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Obama and Romney face off across Ohio

President Obama and Republican challenger Mitt Romney duel from opposite ends of Ohio, a state vital to their November chances, framing the election as a choice between failure and progress.

June 14, 2012|By Michael Finnegan and Mark Z. Barabak, Los Angeles Times
  • President Obama visits the Boys & Girls Club of Cleveland. He gave an address on the economy at a community college outside Cleveland while Mitt Romney got a jump on him with a speech at a manufacturing plant in Cincinnati.
President Obama visits the Boys & Girls Club of Cleveland. He gave an… (Jewel Samad, AFP/Getty…)

CINCINNATI — President Obama and Republican challenger Mitt Romney dueled Thursday from opposite ends of a state vital to their November chances, framing the election as a choice between failure and economic progress — and differing sharply on who was to blame for years of disappointing job growth.

The two had been scheduled to speak simultaneously, but Romney pushed up his speech at a Cincinnati manufacturing plant to get a jump on Obama. He said the president had had 31/2 years to spur recovery after the economy tanked in 2008 and had little to show and not much to offer beyond high-flown rhetoric.

"Talk is cheap," said the former Massachusetts governor, speaking before a banner that read "Putting jobs first," a recent mantra of his campaign. Then, seizing on Obama's own slogan — "Forward" — Romney cited the huge run-up in the federal debt and asked, "You want four more years of that? You call that forward? That's forward over a cliff. That's forward on the way to Greece."

Obama, addressing rowdy supporters at a community college outside Cleveland, yoked Romney to President George W. Bushand Republicans in Congress, saying they were pursuing an economic agenda — deregulation, tax cuts for the rich — that caused nearly a decade of job losses from which the country is still recovering.

"Why would we think that they would work better this time?" Obama asked. "We can't afford to jeopardize our future by repeating the mistakes of the past."

Their messages were not strikingly new, but rather variations on their standard stump speeches. Obama argued that things could be — and have been — a whole lot worse. Romney suggested they should — and, with his hand, would be — a whole lot better.

But their back-to-back appearances and the setting, just about 250 miles apart in arguably the most important state up for grabs Nov. 6, crisply delineated the case each is making in their neck-and-neck fight for the White House.

The backdrop was significant. Ohio looms large in the strategic calculations of both campaigns, especially Romney's. No Republican has ever won the White House without carrying the state; polls suggest the contest in Ohio, which has been barraged with more TV advertising than practically any other state, is exceedingly close.

Obama was making his 22nd visit as president. Romney was making his fourth visit since winning a crucial March 6 primary and plans to return for three stops Sunday as part of a bus trip through the Northeast and Midwest.

The presidential journey to this perennial battleground also represented an attempt by Obama, in effect, to relaunch his campaign after several rough weeks marked by a disappointing May jobs report, off-script comments by several Democratic surrogates and, last week, a remark by Obama himself — "the private sector is doing fine" — that Republicans seized as evidence of economic obtuseness.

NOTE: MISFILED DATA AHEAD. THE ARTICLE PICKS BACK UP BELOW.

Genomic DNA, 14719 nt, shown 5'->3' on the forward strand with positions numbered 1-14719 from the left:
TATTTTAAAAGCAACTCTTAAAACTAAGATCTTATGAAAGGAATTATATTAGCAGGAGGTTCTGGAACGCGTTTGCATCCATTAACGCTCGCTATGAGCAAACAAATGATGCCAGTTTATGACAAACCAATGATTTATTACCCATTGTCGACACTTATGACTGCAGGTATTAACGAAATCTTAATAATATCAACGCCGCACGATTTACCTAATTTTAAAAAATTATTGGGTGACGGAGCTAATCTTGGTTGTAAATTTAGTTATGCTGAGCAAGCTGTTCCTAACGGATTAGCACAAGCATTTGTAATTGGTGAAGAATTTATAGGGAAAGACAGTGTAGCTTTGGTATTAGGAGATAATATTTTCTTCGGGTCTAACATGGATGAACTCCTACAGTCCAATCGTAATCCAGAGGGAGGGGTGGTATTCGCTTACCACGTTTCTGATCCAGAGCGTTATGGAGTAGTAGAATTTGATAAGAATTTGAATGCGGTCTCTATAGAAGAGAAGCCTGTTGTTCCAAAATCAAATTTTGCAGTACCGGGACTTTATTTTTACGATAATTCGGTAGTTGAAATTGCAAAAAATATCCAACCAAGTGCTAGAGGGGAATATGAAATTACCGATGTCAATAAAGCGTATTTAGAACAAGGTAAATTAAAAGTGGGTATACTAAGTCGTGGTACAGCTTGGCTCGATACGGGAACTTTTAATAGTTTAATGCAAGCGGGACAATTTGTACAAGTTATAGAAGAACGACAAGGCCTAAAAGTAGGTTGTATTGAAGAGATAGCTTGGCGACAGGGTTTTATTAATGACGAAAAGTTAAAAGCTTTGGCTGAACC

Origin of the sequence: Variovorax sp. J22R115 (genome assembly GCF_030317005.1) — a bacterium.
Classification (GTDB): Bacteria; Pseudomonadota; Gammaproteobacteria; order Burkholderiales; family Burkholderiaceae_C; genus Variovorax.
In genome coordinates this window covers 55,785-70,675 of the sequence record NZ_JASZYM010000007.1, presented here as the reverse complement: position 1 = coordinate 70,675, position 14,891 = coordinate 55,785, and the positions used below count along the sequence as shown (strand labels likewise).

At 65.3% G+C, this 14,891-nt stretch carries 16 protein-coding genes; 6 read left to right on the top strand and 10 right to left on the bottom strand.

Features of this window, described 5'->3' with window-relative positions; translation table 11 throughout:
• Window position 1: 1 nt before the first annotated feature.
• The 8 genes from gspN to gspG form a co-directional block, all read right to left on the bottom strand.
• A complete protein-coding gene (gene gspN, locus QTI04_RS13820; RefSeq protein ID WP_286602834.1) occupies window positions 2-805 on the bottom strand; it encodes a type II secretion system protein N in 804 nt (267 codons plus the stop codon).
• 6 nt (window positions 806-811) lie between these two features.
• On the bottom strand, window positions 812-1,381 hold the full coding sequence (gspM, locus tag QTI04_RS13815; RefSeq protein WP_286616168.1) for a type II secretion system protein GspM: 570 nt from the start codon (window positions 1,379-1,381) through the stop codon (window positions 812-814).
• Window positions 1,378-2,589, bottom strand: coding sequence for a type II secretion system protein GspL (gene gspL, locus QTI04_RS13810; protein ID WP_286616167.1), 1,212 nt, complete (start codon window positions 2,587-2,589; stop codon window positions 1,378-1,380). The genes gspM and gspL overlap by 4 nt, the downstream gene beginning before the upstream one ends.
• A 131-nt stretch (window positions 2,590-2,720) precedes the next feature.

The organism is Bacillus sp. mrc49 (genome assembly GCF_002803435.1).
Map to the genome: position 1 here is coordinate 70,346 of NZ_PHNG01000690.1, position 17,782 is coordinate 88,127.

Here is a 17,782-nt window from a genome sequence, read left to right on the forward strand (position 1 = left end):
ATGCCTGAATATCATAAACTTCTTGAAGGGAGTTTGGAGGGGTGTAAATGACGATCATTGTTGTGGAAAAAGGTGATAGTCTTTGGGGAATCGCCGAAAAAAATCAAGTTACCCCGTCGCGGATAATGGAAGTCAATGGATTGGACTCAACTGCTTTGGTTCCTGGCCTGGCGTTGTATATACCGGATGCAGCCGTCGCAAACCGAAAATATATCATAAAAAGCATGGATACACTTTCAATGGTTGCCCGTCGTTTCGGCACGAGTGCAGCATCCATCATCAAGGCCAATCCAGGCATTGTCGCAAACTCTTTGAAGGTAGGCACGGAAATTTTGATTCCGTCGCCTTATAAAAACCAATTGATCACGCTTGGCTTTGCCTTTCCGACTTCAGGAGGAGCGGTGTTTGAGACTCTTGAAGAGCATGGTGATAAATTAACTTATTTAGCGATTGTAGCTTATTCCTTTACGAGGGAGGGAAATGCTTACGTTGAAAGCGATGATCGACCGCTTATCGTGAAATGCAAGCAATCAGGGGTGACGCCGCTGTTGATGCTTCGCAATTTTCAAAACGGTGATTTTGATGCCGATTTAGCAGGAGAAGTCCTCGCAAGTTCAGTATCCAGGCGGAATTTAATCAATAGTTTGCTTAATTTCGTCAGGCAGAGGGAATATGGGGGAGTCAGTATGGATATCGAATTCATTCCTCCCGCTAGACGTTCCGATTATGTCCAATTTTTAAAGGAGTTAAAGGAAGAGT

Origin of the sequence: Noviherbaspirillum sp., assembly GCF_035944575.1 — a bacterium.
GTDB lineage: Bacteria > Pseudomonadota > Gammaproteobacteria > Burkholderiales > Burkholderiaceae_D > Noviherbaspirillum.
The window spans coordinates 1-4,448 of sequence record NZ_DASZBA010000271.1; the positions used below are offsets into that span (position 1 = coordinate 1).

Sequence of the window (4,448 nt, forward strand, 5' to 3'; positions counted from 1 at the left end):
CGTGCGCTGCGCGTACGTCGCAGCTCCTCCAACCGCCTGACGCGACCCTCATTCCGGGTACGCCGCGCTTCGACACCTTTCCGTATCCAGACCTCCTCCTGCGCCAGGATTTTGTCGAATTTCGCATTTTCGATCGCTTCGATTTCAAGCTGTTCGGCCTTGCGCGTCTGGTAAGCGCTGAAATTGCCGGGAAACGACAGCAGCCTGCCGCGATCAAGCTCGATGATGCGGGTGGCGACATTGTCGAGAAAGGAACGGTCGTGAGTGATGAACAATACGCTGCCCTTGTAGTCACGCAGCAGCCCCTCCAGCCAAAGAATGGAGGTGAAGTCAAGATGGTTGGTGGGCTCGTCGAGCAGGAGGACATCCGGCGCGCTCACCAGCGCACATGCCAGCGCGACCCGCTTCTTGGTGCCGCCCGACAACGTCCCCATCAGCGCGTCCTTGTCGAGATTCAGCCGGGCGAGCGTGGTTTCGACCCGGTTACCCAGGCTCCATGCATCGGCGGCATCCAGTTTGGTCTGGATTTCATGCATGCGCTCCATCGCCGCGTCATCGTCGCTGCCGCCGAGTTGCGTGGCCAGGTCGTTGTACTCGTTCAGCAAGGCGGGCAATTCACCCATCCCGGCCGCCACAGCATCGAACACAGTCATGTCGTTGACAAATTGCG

Obama turned, as he often has amid political difficulty, to the delivery of a high-profile address, offering remarks that rivaled, at more than 53 minutes, the duration of set-piece speeches like his State of the Union appearances before Congress.

The president strongly defended his performance on the economy while acknowledging that many are still suffering. While not all he hoped, he said, the country has managed to create more private-sector jobs in the last two years than in the previous seven under Bush, his GOP predecessor.

"The debate in this election is not about whether we need to grow faster or whether we need to create more jobs or whether we need to pay down our debt. Of course the economy isn't where it needs to be … everybody knows that," Obama said. "The debate in this election is about how we grow faster and how we create more jobs and how we pay down our debt."

He cast November as a chance for voters to break the Washington stalemate between fundamentally different philosophies: the Democratic approach which, he argued, had produced slow but continued progress over the last three years, and the Republican prescription he blamed for creating the economic mess in the first place.

If voters "want to give the policies of the last decade another try, then you should vote for Mr. Romney," Obama said.

His GOP rival, who rarely mentions Bush on the stump, instead focused unsparingly on the perceived failures of the Democratic incumbent.

He ridiculed Obama once more for his comment regarding the private sector — featured in a new Romney ad — telling about 150 guests on the Cincinnati factory floor that the president would doubtless not repeat it. More likely, he said, Obama will tell voters, "Give me four more years, even though I didn't get it done in the first three and a half."

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